By Catherine Hamlin
At University, Dmitri worked under Aleksandr A. Voskresenskii, who the Russians call the grandfather of Russian chemistry. His studies of the isomorphism led him to observe the similarity of the crystalline structures of related elements, which aided him in constructing the periodic table. When he graduated in 1885 he won a gold medal for being first in his class.
Not only did Dmitri invent the Periodic Table, he also made other important contributions to chemistry. He invented pyrocollodion, a kind of smokeless powder based on nitrocellulose. During his stay at Heidelberg University, he designed the Mendeleev pyknometer for determining the specific gravity of liquids. Dmitri accepted the chair of technology at the Technological Institute of St. Petersburg in 1864, received his doctorate in chemistry in 1865, filled the chair of inorganic chemistry at the University of St. Petersburg, which he retained for the next 23 years, in 1867, and helped found the Russian Chemical Society in 1868.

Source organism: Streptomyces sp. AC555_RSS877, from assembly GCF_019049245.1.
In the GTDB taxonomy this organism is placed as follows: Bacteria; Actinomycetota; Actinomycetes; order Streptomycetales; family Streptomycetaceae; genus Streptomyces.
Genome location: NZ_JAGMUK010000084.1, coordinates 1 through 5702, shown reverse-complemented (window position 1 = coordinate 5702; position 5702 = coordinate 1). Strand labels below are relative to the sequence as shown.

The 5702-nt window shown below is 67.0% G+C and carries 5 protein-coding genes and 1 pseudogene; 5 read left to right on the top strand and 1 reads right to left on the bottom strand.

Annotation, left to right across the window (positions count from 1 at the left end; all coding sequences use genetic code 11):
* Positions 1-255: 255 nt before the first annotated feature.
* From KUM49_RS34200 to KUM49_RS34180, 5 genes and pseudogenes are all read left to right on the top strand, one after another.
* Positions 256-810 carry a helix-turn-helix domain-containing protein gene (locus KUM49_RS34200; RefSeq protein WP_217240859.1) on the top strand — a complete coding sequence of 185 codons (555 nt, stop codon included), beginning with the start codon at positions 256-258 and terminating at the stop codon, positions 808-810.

"I saw in a dream a table where all elements fell into place as required. Awakening, I immediately wrote it down on a piece of paper, only in one place did a correction later seem necessary" - Dmitri Mendeleev